I fell in love with Mike Malbrough's cat book Marigold Bakes a Cake. It was clever and cute and I was drawn to the illustrations. It was his debut book and I thought it would be neat to find out how he got there. So, Mike, it's all yours!
Have you ever heard of Tabata?
Tabata is a popular form of HIIT (high-intensity interval training where you basically exercise as hard as you possibly can for 30 seconds and then rest for 10. Then you repeat that a bunch of times.
I've tried it and you would never guess that 30 seconds could seem like such a torturously long time. I'm not a fitness geek, but there is apparently research that argues the benefits of this form of intense bursts of activity, with rest in between, when compared to something like jogging at a steady pace over the course of an hour.
Maybe in fitness, but not, in my experience, when it comes to breaking into the world of children's literature.
If I could jump through a black hole and go back in time like Matthew McConaughey did in the underappreciated film Interstellar,
I would tell myself to take it easy. I wasn't going to SCBWI Conferences back then, but I was going to a ton of Comic-Cons trying to be the next Batman penciller, and every experience was marked by a mad dash of frenzied and desperate preparation about a week out from the convention date. My work was never ready, my spirit never settled and my confidence never high, and yet I would go into the fray of the show floor and come away defeated.
The hunger and courage were to be commended, but I learned so little because I wasn't prepared. Not only had I not put the proper time into my work, but I wasn't ready to receive feedback and talk about my work, let alone talk to others about theirs. So I would come home dejected and not touch a pencil for weeks. Then after a rest I would start the next interval.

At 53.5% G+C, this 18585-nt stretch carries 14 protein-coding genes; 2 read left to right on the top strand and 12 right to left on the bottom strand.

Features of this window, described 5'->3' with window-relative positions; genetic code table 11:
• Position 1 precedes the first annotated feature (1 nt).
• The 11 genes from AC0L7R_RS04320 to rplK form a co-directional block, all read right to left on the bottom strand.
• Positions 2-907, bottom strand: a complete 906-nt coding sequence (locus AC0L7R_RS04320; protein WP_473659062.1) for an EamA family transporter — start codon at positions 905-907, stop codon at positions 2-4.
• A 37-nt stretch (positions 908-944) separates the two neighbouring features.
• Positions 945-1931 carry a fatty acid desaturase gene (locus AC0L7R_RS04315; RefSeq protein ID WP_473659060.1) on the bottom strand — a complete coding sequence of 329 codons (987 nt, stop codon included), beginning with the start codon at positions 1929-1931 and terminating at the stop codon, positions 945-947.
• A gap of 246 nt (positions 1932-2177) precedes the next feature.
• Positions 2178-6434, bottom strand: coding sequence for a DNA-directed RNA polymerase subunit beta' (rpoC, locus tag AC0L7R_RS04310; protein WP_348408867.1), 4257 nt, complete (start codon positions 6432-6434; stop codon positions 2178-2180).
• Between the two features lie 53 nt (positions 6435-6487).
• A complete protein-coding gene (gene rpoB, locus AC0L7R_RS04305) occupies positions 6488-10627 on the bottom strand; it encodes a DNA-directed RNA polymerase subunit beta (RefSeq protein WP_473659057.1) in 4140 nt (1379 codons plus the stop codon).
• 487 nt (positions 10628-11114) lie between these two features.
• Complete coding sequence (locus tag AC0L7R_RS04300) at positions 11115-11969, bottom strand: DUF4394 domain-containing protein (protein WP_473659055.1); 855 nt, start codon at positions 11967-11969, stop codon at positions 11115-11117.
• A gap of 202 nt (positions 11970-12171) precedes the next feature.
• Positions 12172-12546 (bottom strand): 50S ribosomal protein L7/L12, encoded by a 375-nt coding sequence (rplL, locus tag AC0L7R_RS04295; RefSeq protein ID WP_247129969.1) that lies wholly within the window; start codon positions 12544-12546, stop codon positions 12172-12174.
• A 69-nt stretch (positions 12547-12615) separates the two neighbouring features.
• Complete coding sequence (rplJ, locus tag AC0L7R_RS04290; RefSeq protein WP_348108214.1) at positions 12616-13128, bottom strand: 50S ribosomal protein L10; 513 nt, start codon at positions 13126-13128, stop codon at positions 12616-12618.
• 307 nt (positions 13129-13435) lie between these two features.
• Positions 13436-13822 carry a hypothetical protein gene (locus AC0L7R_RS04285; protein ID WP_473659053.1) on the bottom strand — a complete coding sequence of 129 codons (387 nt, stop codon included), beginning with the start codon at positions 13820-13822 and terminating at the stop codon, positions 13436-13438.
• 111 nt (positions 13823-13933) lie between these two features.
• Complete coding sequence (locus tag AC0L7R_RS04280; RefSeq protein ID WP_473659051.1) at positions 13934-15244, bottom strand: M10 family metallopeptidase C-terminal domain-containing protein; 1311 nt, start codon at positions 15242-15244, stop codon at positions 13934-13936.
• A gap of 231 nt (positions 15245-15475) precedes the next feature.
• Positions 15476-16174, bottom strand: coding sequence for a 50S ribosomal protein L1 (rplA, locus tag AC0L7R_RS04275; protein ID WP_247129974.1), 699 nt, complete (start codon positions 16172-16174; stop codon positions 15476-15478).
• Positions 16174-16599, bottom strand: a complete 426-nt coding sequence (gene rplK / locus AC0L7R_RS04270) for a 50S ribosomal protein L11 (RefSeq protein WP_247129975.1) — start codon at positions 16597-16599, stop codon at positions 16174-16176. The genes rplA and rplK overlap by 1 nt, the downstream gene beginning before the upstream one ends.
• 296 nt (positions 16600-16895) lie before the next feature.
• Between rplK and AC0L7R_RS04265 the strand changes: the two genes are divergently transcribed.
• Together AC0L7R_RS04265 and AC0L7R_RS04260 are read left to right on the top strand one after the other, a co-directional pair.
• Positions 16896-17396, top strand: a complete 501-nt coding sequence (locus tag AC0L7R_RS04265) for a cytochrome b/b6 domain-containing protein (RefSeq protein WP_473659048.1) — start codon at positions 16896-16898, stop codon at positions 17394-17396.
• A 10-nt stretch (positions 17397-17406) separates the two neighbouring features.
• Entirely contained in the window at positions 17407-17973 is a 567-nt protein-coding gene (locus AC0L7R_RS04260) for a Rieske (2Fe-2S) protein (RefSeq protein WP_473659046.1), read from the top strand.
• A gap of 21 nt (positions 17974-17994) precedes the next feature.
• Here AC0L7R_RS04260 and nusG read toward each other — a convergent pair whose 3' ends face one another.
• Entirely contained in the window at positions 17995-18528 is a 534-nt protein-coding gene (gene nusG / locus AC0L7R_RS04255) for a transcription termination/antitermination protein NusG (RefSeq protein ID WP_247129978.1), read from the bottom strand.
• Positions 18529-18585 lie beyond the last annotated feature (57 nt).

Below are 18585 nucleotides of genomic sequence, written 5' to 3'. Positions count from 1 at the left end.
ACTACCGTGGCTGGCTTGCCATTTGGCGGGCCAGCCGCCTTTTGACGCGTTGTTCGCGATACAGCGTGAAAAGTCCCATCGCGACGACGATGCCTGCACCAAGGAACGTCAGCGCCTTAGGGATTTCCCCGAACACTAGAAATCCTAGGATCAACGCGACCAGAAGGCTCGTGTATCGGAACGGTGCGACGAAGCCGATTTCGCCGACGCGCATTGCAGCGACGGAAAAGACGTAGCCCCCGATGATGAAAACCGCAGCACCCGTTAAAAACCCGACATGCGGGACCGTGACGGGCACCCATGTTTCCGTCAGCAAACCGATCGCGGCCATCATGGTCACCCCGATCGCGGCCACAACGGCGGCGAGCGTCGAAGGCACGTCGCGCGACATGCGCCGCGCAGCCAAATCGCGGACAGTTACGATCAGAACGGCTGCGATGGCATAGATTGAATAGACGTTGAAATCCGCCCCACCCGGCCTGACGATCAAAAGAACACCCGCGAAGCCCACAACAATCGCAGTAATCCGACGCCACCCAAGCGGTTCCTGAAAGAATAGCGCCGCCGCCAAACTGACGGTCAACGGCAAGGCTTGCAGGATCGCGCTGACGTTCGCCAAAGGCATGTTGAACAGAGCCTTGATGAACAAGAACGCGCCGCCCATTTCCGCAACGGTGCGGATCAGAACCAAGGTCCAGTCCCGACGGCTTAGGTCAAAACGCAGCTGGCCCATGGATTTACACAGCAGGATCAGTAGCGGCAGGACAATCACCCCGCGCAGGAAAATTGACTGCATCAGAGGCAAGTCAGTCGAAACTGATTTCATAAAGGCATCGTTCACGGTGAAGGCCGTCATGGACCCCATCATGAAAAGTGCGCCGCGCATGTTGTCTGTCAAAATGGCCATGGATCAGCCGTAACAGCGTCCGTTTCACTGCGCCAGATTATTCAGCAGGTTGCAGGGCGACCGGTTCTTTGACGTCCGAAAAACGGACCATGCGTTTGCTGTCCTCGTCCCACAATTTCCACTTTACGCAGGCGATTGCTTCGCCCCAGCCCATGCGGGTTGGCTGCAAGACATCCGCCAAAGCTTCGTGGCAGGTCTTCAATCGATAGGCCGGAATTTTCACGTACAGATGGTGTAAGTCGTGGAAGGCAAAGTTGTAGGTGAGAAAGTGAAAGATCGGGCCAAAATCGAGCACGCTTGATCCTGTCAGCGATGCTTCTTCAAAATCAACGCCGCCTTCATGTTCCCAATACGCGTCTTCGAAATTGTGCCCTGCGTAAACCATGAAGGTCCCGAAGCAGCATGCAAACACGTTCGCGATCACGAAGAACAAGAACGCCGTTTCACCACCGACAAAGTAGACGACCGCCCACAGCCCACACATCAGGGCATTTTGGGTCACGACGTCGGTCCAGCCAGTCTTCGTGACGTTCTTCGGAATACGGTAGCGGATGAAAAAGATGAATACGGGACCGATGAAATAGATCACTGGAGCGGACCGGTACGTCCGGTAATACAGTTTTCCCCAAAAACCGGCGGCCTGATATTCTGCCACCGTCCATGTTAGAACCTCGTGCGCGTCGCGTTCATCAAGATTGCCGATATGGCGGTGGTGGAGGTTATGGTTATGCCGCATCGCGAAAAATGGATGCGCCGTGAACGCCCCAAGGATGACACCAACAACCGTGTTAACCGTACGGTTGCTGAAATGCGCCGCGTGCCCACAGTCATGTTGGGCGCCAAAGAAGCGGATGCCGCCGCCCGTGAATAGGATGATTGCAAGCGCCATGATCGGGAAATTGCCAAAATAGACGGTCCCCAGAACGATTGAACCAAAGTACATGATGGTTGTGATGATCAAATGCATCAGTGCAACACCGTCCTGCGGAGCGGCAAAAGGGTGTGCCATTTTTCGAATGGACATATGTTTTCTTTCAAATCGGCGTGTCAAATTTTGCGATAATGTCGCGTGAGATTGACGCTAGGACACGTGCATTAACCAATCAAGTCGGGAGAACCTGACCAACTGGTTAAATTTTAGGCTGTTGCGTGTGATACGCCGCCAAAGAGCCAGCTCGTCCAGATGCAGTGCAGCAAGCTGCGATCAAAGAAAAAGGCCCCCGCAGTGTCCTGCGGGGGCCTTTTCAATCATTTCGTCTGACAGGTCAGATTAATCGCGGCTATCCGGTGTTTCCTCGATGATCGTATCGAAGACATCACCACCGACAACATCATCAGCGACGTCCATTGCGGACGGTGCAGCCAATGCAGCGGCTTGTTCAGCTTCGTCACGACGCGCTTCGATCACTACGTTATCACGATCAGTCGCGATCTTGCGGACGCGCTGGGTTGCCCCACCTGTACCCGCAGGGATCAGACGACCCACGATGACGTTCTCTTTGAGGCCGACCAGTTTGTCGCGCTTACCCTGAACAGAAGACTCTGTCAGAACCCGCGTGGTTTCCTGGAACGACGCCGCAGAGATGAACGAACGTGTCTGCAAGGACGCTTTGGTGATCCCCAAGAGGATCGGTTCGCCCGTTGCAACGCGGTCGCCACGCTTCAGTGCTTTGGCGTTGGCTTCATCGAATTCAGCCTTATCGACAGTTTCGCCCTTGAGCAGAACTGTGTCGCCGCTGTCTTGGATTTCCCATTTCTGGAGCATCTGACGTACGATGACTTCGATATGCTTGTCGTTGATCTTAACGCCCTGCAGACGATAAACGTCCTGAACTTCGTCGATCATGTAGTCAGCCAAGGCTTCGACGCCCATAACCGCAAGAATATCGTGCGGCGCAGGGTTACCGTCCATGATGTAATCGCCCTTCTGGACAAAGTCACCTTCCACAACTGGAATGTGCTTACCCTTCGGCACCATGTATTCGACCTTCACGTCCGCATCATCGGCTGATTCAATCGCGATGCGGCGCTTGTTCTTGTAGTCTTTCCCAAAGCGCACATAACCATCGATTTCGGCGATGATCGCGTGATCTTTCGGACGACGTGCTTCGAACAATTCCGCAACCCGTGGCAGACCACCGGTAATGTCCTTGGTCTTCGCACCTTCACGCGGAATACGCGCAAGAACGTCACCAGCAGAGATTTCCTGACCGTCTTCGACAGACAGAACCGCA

Breaking in as an Author or Illustrator is a haul. It takes time. Mainly because it is about relationships. You have to meet face to face and build rapport. The most wonderful aspect of the kid lit industry is that the professionals who make up the industry are, with very, very few exceptions, remarkably warm, giving, and supportive. Every chance that you get to shake someone's hand
or have a conversation is an opportunity to get someone in your corner as a fan or someone who wants to see you grow and succeed, personally, artistically, and professionally. It can be hard when you want to break in so badly, to take your time, breathe and be in the moment with every hurdle, every not-so-good critique or round table session.
Here are a couple of practical ways to do this:
Plan out a year of work. Pick a conference, class, or workshop that you are going to attend and use that as the start date.
That's where you begin. Even if it's months away. Then plan out what a year of working will look like with that same event NEXT YEAR as the finish line. The first conference is about collecting information, starting a relationship, finding inspiration, analyzing, etc.
Create right after failure. This is really hard to do. But worth it. Plan to make something the day after a conference or critique. Notice I'm not saying get back to your dummy or manuscript. The key is getting back to why we all are drawn to this life. Make something that wasn't there before. Play the piano. Bake a cake, or go for a walk and imagine.
Be patient with relationships. Finding an agent or publisher is like dating. There is definitely some magic involved and everyone has a unique experience, but most matches take time and a delicate hand. When wanting to display genuine interest, don't be pushy, but follow up and ask questions. Show gratitude and be polite. Most importantly, take your time.
Best wishes and happy strolling!
Mike came to the world of children's picture books from a twenty-year career in comic books, graphic design, performing, and teaching. He lives in Orange, New Jersey with his wife, and two adventurous sons. He is presently illustrating a chapter book series for Viking called Warren and Dragon by Ariel Bernstein, which will be out next summer. He is working on a sequel to Marigold in which Marigold has a little trick up his sleeve.